The Very Ecstasy of Love
by ELEANOR MORROW
How should we treat the ones we love? The new season of Mark V. Olsen and Will Scheffer's HBO series Big Love puts this issue into the sharpest of focus. Do they need a firm yet giving hand? Do they require a major degree of autonomy to function? When is it right to criticize and challenge those we love, and when is the same behavior certain to destroy them?
It's rare to see actual bad parenting portrayed on television, and this only one strange element about the relationship of Big Love's character to its audience. We can't fully sympathize with characters who treat their children in this fashion, and yet we're drawn into the dilemmas of the Hendricksons slowly but surely, without realizing what exactly we're doing. In case you're overly prejudiced against multiple partners and have avoided the show, the Hendricksons are currently spawning new babies quicker than Brad Pitt's rimjobs: Teenie, Aaron, Lester, Ben, Nell, Wayne, Sarah, Cara Lynn are only the beginning of the large brood routinely ignored by their parents.
None of these kids are turning out very well. The oldest is Sarah, played by Amanda Seyfried. Last season had her dealing with a pregnancy that got deus ex hendrickson'd into oblivion. Now she's just a regular Mormon girl dealing with her Mormon problems, like what dress that goes down to my ankles should I wear today? Given that she's more occupied with movie roles where she's tonguing Julianne Moore, the intriguing questioning Mormon Seyfried portrayed will be missed as a crucial part of Big Love's success, absorbed into a relationship in the same fashion as any other girl you know.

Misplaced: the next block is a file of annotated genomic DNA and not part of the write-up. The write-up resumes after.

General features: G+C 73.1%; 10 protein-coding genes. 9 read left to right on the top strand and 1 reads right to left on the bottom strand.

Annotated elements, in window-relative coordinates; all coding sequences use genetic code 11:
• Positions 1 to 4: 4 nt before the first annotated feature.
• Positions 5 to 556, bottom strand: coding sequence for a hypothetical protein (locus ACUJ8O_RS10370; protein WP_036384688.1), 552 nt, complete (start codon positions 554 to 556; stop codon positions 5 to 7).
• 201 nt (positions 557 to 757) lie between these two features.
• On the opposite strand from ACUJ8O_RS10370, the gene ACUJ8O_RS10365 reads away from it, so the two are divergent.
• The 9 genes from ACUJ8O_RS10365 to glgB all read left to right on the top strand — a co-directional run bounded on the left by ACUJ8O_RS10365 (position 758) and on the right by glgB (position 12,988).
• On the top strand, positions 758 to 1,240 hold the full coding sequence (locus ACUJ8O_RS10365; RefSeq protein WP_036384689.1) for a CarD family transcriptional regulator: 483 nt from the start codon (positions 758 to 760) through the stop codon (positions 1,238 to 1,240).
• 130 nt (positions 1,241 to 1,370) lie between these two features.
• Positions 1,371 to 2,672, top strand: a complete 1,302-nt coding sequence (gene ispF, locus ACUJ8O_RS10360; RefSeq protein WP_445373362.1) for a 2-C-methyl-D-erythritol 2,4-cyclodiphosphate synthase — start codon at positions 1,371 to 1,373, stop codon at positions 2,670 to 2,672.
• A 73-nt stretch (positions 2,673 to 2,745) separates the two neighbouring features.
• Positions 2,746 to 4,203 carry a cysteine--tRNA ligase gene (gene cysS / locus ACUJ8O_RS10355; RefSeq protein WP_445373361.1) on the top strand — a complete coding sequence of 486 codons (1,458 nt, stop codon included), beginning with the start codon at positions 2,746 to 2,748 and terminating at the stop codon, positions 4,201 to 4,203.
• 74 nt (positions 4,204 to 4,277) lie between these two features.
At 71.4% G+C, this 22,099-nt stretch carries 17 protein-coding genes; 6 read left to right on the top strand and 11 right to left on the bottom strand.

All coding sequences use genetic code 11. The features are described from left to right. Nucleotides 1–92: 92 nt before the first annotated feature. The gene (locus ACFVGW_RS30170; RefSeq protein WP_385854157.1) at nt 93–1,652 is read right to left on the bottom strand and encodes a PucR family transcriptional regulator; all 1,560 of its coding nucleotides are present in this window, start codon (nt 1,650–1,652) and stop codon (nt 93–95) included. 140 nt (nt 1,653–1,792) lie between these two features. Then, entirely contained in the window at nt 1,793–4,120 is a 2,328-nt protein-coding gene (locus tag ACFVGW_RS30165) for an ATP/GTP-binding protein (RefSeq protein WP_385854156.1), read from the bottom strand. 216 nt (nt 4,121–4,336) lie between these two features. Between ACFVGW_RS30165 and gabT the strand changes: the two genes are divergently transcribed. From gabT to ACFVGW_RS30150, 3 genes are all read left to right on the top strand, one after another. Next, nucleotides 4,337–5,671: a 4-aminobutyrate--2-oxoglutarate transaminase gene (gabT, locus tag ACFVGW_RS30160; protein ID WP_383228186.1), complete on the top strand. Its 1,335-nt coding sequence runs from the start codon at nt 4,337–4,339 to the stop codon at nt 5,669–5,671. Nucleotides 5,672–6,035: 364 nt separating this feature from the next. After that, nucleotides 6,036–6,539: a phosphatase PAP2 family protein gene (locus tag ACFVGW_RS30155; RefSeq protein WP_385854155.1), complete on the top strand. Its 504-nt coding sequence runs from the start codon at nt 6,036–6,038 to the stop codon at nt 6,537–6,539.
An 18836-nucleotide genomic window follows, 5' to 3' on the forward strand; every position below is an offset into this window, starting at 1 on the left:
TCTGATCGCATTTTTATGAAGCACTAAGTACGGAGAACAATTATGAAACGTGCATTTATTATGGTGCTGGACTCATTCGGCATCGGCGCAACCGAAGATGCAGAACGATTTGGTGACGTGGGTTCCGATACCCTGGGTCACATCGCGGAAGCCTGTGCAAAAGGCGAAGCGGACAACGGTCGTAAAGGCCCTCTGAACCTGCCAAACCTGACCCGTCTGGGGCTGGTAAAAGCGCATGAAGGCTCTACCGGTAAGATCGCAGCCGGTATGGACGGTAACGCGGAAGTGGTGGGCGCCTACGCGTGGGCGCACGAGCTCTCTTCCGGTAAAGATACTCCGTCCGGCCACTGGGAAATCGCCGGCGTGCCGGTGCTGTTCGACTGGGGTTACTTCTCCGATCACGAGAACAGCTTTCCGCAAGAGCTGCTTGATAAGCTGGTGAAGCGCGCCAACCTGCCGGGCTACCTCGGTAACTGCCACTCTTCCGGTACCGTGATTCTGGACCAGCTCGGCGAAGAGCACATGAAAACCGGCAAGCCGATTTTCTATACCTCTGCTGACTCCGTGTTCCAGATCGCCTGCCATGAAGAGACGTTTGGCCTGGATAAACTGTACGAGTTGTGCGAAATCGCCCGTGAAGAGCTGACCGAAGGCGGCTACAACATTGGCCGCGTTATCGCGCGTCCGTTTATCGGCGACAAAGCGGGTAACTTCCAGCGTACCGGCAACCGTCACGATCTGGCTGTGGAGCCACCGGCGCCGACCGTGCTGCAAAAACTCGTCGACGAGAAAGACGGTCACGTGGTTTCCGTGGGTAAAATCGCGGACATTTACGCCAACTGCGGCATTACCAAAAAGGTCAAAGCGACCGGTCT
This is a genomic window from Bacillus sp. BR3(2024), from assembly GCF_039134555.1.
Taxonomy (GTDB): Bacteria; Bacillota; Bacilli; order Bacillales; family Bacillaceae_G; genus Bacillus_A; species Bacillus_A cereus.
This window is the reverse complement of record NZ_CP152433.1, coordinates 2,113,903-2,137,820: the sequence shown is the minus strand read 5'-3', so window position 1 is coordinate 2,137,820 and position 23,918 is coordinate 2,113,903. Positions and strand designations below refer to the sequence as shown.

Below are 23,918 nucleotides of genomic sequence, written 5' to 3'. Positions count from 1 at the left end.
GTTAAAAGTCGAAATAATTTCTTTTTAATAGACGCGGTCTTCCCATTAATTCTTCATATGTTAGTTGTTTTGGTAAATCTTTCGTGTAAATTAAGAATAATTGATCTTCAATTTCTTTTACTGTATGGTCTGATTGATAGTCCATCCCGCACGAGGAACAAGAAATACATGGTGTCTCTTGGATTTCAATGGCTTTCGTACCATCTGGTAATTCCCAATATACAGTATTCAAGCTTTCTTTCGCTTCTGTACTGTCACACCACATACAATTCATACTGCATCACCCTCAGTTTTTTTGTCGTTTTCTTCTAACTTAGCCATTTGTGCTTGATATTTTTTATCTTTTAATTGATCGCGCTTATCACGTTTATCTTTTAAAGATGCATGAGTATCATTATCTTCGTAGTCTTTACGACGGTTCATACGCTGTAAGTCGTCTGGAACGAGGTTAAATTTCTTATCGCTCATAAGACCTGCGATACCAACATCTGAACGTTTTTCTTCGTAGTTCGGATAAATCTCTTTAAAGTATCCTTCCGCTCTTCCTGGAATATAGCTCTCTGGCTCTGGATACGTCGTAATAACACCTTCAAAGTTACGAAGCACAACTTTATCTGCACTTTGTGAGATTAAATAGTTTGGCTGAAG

What can fill the void? Nikki's surprise daughter Cara Lynn has been a fun start. The junior math whiz tells her dirtbag father that she doesn't like it with the Hendricksons, but we sense that's about to change when she realizes she can do whatever she wants on her new compound.
The surprise daughter trick has worked quite well as a plot device in soaps, and that's the direction Big Love has headed. The seedy prophet Roman Grant tied the show into a very disturbing portrait of a cult that subjected its members to a series of disgusting circumstances. With his departure from the drama, the stakes have lessened somewhat, and the soap aspects naturally come to the foreground. Before, there was always the distinct and frightening possibility that any character would end up in the joy book of Juniper Creek and became another cog in the wifely machine that is polygamy.